Sending out mail sounds easy. But let’s look at the real world. A signed tenancy agreement from a tenant, including a deposit agreement and an order form for bell plates, has just arrived at the Privera branch in St. Gallen. In the real world, the internal postal manager opens the letter and distributes the various documents – for example to the operator and the accounting department. In another branch, the boss might open each letter and hand it over to the person responsible.
And in the digital world? The challenge here is to define a workflow that is valid for everyone, that proves its worth in everyday life, makes work easier, reduces effort – and above all: that is accepted by all employees. Privera and adeon jointly defined this workflow, which adeon then implemented in d.3ecm. A test phase followed – and then the go-live. Gradually, each location was converted to the digital workflow. In August 2018, the pilot project began in Wallisellen; in December, all branches had switched to digital incoming mail processing.
80.000 folders have disappeared from the offices
Let’s take a look at the work process after the change: It has become empty, surprisingly paperless in the offices of Privera. In short, around 80,000 folders have disappeared from them. They were no longer needed. And the postman? His job becomes increasingly digitized. This is what happens in the background: All letters addressed to Privera are automatically forwarded to the scan center. There, with a few exceptions, they are scanned and digitized in full text. By naming the branch, addressee, any references or properties and tenants, the system automatically recognizes what each individual document is about and for which person or department it is intended. This person is informed about the receipt in d.3ecm – and, if desired, also by e-mail – and can immediately edit, forward or destroy the document, for example in the case of irrelevant advertising.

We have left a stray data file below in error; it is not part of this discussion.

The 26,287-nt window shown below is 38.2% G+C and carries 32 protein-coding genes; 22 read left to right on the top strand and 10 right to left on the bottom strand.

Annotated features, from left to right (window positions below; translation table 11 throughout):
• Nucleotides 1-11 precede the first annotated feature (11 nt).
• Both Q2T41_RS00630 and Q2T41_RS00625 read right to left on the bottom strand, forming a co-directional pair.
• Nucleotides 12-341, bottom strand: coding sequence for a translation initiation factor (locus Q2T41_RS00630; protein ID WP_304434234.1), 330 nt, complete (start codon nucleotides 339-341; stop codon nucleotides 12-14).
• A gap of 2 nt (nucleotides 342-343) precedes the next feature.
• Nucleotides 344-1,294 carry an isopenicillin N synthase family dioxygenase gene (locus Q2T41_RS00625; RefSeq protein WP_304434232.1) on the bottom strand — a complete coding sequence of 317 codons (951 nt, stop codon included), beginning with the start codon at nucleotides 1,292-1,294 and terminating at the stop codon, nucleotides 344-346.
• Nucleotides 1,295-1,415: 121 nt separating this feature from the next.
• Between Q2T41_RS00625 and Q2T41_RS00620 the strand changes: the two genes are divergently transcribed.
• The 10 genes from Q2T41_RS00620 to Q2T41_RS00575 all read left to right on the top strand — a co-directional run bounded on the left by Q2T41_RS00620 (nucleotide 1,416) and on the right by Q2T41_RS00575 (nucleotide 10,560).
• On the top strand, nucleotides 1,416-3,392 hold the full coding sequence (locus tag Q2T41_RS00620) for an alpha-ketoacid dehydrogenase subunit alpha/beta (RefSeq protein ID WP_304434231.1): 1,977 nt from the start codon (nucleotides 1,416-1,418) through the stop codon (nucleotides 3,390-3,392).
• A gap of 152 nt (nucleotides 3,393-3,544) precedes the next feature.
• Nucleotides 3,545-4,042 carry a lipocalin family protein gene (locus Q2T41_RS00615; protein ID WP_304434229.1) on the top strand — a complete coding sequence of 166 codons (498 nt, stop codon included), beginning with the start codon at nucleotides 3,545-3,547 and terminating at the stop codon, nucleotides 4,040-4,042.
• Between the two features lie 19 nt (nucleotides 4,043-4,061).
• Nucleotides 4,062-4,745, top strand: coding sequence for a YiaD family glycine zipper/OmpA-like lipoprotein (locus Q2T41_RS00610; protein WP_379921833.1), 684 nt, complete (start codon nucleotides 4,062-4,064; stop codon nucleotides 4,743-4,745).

The question remains: What happens to outgoing mail? Pascal Staub says: “It will of course continue to be sent physically. But while employees used to have to store a copy of every outgoing document, they can now store documents that they create in Word, SAP or REM, for example, directly in d.3ecm at the touch of a button. Where legally valid signatures are required, the physical document is scanned, also digitally archived in d.3ecm – and then sent.”
d.3ecm lays the foundation for digital transformation with new services
The advantages of the new system are manifold. An employee can now search, find and edit documents on his or her device, on a PC, laptop or mobile phone. In addition, a person in charge receives a message immediately when new mail arrives. If the mail is left a little too long, d.3ecm reminds the user of how to process it. Responsibilities and substitutions can be defined so that nothing is forgotten even if someone is ill or on holiday. In other words: For Pascal Staub, the digitalization of the documents forms the basis of the digital transformation: “For example, if we ever want to set up a central service center for tenants in Wallisellen, the agents will see a caller’s dossier at the touch of a button. This would not have been possible before, when everything was stored in folders in the branch offices. This will allow us to redesign the world of Privera and increase customer service.”
Privera’s data protection is also very important. All data is stored on servers in Switzerland. If an employee’s name appears on a letter in front of the company name in the address line or if it is labeled “Personal”, it is only sent to the addressee. A set of rules ensures that the privacy of customers and employees remains guaranteed. It defines clear authorizations and escalation levels for mail processing. Privera also obtained the consent of all employees to open and scan the mail.
Significant simplification of the document handling
Pascal Staub is very satisfied with the solution: “The post is an emotional affair. If you want to introduce such a far-reaching change here, everyone involved must stand behind it. We attached great importance to providing our staff with good information and training. In Wallisellen, the system has now been in operation for a year, and people are increasingly appreciating it. It has become much easier to deal with documents.”
The cooperation with adeon also convinced him: “adeon found solutions for all challenges. It also brings with it a great deal of expertise.”